I didn't like the movie while I was watching it but in hindsight it was kind of entertaining, in an "I have no idea what the fuck is going on" kind of way. Nobody enunciates (especially not Belle) and I'm pretty sure every character makes the choices they make depending on what would be most dramatic at any given time. Also, Patrick McGoohan looks like this:

Never before or since was he so swarthy.

End of line.

Sunday, May 22, 2011

Continuation Of Pirates Of The Caribbean: On Stranger Tides

Well, I was right. I liked it way better the second time.
However, I disliked the mermaid romance and the Penelope Cruz twice as much the second time around, so that's still a big problem for me.
'Cause the thing is, in both cases, the movie doesn't give the audience a reason to fucking care. At all. "Oh, okay, I guess the religious guy and the mermaid are in love with each other now. Neither of them has really had any character development at all and they've barely said two words to each other, but I guess I'm supposed to give a damn for some reason?"
As for Angelica, we don't really know anything about her or her reasons for doing what she's doing. But some events happen that cause her life to hang in the balance (it's an action movie, after all; the token chick needs to be put in some peril or another) and I genuinely believe the audience is supposed to care whether or not she survives. We don't care because she's shrill and irritating and useless, but I think we're supposed to care and that sucks.
On the opposite end of the spectrum we have The Spaniard (that's how he's credited), commander of the Spanish fleet, who barely has any screentime but by the end of the movie we know exactly what his motives are and how they dictate his actions, we know that he is a royal badass and, I at least, want to see a whole movie about him. He's not shrill or annoying, he's a dude with a job to do. He's barely in the movie at all but he is one of my favorite new characters.
Him, the crew of the Queen Anne's Revenge and all the evil mermaids.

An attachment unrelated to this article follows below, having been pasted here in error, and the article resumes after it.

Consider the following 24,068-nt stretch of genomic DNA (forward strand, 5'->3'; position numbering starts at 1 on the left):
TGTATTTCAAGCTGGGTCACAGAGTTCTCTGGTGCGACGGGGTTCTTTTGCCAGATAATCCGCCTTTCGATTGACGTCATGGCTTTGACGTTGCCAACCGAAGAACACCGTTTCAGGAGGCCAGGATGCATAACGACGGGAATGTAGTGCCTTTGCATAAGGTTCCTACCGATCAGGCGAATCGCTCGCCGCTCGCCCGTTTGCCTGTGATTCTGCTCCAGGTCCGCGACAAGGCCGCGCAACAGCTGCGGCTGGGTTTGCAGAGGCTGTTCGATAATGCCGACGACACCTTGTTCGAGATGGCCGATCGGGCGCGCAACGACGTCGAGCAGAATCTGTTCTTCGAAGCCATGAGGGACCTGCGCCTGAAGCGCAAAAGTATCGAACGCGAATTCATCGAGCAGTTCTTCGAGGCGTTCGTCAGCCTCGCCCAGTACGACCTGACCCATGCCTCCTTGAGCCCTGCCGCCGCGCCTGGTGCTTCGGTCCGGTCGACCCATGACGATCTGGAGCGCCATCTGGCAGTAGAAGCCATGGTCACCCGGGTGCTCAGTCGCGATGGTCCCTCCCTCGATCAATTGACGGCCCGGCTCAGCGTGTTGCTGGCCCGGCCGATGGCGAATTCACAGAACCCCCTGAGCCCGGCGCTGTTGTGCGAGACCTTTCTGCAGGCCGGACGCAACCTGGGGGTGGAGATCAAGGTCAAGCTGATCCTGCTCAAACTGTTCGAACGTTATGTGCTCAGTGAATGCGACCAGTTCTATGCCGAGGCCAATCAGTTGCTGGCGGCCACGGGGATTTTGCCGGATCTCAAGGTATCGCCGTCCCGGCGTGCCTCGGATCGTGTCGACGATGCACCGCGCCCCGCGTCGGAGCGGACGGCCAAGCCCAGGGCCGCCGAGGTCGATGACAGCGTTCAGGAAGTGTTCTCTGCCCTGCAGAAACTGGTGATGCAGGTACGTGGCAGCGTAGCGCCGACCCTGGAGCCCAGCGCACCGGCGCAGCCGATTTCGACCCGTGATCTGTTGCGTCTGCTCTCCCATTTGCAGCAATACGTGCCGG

But not Serena. She can bite me.

End of line.

Pirates Of The Caribbean: On Stranger Tides

It was good. I liked it.
It's also the first of the Pirates movies that I left the theater not feeling enthusiastic about at all, so I guess it's the worst of the four. Parts of it were good; overall it was a lot of fun, if a bit disjointed. It doesn't fit together as well as the first three did.
Barbossa was awesome (but not in it nearly enough; same goes for Gibbs) and Jack Sparrow was his usual fun, twitchy self. There was no Will Turner angsting around and getting on my nerves and it was really nice that the three characters I really cared about seeing were the three that came back for this movie.
As for newcomers there's Blackbeard, who's a darn fine villain, a crew member named Scrum who is rather endearing and adorable and, of course, the two factors that damn near ruined the movie for me (both of which I knew about beforehand and should have been more prepared):
1) the half-assed romance subplot between a missionary named Philip and a mermaid who he claims is named Serena even though she never tells him that's what her name is. I guess I didn't officially know about this one, but I did see a poster for the movie of a mermaid clinging to some bland looking man that, honestly, if it hadn't said "Pirates Of The Caribbean" on it, I would have thought was a poster for a particularly corny romance novel. I guess the filmmakers decided since Will and Elizabeth weren't in this one we had to have a dull romantic subplot from someone. 'Cause, you know, audiences go to pirate movies for the romance and not, oh, I don't know, to see some fucking pirates! (Eyeroll.) Oh well. At least this was practically a nonentity in the movie. My next complaint however...